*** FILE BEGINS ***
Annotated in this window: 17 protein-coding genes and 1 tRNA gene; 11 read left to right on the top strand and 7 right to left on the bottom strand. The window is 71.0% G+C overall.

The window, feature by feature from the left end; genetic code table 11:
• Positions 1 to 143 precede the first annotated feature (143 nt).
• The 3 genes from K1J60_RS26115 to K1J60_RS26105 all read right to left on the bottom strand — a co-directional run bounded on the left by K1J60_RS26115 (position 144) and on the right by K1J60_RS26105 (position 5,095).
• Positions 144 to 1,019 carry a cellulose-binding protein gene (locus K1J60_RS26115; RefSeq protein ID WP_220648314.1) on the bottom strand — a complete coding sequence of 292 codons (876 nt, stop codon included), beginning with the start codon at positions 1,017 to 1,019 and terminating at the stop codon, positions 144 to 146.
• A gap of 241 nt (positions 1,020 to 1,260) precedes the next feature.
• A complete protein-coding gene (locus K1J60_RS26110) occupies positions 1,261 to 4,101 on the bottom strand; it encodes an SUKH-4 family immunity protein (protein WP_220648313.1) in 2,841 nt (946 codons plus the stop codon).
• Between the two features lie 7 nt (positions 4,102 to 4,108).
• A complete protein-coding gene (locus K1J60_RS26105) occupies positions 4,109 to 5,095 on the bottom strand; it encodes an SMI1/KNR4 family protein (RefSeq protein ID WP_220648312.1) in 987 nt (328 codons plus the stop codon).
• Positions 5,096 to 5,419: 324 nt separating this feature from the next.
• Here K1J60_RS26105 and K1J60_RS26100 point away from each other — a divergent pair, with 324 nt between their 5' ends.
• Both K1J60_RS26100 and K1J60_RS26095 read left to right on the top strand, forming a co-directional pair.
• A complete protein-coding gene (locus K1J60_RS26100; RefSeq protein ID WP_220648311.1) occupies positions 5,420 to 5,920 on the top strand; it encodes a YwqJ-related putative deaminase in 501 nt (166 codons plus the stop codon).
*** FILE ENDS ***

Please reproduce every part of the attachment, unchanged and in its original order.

Annotated in this window: 17 protein-coding genes and 1 tRNA gene; 11 read left to right on the top strand and 7 right to left on the bottom strand. The window is 71.0% G+C overall.

The window, feature by feature from the left end; genetic code table 11:
• Positions 1 to 143 precede the first annotated feature (143 nt).
• The 3 genes from K1J60_RS26115 to K1J60_RS26105 all read right to left on the bottom strand — a co-directional run bounded on the left by K1J60_RS26115 (position 144) and on the right by K1J60_RS26105 (position 5,095).
• Positions 144 to 1,019 carry a cellulose-binding protein gene (locus K1J60_RS26115; RefSeq protein ID WP_220648314.1) on the bottom strand — a complete coding sequence of 292 codons (876 nt, stop codon included), beginning with the start codon at positions 1,017 to 1,019 and terminating at the stop codon, positions 144 to 146.
• A gap of 241 nt (positions 1,020 to 1,260) precedes the next feature.
• A complete protein-coding gene (locus K1J60_RS26110) occupies positions 1,261 to 4,101 on the bottom strand; it encodes an SUKH-4 family immunity protein (protein WP_220648313.1) in 2,841 nt (946 codons plus the stop codon).
• Between the two features lie 7 nt (positions 4,102 to 4,108).
• A complete protein-coding gene (locus K1J60_RS26105) occupies positions 4,109 to 5,095 on the bottom strand; it encodes an SMI1/KNR4 family protein (RefSeq protein ID WP_220648312.1) in 987 nt (328 codons plus the stop codon).
• Positions 5,096 to 5,419: 324 nt separating this feature from the next.
• Here K1J60_RS26105 and K1J60_RS26100 point away from each other — a divergent pair, with 324 nt between their 5' ends.
• Both K1J60_RS26100 and K1J60_RS26095 read left to right on the top strand, forming a co-directional pair.
• A complete protein-coding gene (locus K1J60_RS26100; RefSeq protein ID WP_220648311.1) occupies positions 5,420 to 5,920 on the top strand; it encodes a YwqJ-related putative deaminase in 501 nt (166 codons plus the stop codon).